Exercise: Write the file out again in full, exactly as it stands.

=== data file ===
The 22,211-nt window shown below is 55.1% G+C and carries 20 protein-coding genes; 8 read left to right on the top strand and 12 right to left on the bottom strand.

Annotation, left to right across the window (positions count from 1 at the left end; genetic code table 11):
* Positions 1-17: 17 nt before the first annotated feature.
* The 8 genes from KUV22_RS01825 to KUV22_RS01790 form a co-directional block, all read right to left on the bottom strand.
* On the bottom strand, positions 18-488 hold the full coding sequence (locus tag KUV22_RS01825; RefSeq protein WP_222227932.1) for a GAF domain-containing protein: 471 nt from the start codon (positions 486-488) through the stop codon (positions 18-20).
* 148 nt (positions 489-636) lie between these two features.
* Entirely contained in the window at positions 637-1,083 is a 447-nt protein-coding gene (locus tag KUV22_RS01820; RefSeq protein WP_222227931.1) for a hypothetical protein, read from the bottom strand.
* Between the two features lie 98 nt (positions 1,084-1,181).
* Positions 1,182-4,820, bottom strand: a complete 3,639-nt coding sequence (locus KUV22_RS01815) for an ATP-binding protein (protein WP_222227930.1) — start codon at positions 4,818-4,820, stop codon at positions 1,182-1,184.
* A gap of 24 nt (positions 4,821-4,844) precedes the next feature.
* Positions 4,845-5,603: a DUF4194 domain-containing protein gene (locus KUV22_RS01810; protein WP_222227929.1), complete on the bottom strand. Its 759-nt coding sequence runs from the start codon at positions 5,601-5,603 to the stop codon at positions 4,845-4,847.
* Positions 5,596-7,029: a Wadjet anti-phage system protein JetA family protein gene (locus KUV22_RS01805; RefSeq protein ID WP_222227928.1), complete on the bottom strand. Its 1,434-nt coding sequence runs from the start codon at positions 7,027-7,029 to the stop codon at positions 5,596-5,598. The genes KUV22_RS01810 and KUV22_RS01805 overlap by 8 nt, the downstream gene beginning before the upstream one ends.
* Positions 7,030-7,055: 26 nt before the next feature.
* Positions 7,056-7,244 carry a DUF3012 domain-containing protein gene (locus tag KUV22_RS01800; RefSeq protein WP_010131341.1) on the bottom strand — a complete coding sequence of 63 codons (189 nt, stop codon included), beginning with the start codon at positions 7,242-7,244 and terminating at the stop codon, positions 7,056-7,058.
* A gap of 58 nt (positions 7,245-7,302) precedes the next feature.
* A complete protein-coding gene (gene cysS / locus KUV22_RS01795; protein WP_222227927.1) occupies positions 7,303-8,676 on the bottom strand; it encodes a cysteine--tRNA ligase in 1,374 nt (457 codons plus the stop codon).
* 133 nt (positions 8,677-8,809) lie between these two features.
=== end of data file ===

The 22,211-nt window shown below is 55.1% G+C and carries 20 protein-coding genes; 8 read left to right on the top strand and 12 right to left on the bottom strand.

Annotation, left to right across the window (positions count from 1 at the left end; genetic code table 11):
* Positions 1-17: 17 nt before the first annotated feature.
* The 8 genes from KUV22_RS01825 to KUV22_RS01790 form a co-directional block, all read right to left on the bottom strand.
* On the bottom strand, positions 18-488 hold the full coding sequence (locus tag KUV22_RS01825; RefSeq protein WP_222227932.1) for a GAF domain-containing protein: 471 nt from the start codon (positions 486-488) through the stop codon (positions 18-20).
* 148 nt (positions 489-636) lie between these two features.
* Entirely contained in the window at positions 637-1,083 is a 447-nt protein-coding gene (locus tag KUV22_RS01820; RefSeq protein WP_222227931.1) for a hypothetical protein, read from the bottom strand.
* Between the two features lie 98 nt (positions 1,084-1,181).
* Positions 1,182-4,820, bottom strand: a complete 3,639-nt coding sequence (locus KUV22_RS01815) for an ATP-binding protein (protein WP_222227930.1) — start codon at positions 4,818-4,820, stop codon at positions 1,182-1,184.
* A gap of 24 nt (positions 4,821-4,844) precedes the next feature.
* Positions 4,845-5,603: a DUF4194 domain-containing protein gene (locus KUV22_RS01810; protein WP_222227929.1), complete on the bottom strand. Its 759-nt coding sequence runs from the start codon at positions 5,601-5,603 to the stop codon at positions 4,845-4,847.
* Positions 5,596-7,029: a Wadjet anti-phage system protein JetA family protein gene (locus KUV22_RS01805; RefSeq protein ID WP_222227928.1), complete on the bottom strand. Its 1,434-nt coding sequence runs from the start codon at positions 7,027-7,029 to the stop codon at positions 5,596-5,598. The genes KUV22_RS01810 and KUV22_RS01805 overlap by 8 nt, the downstream gene beginning before the upstream one ends.
* Positions 7,030-7,055: 26 nt before the next feature.
* Positions 7,056-7,244 carry a DUF3012 domain-containing protein gene (locus tag KUV22_RS01800; RefSeq protein WP_010131341.1) on the bottom strand — a complete coding sequence of 63 codons (189 nt, stop codon included), beginning with the start codon at positions 7,242-7,244 and terminating at the stop codon, positions 7,056-7,058.
* A gap of 58 nt (positions 7,245-7,302) precedes the next feature.
* A complete protein-coding gene (gene cysS / locus KUV22_RS01795; protein WP_222227927.1) occupies positions 7,303-8,676 on the bottom strand; it encodes a cysteine--tRNA ligase in 1,374 nt (457 codons plus the stop codon).
* 133 nt (positions 8,677-8,809) lie between these two features.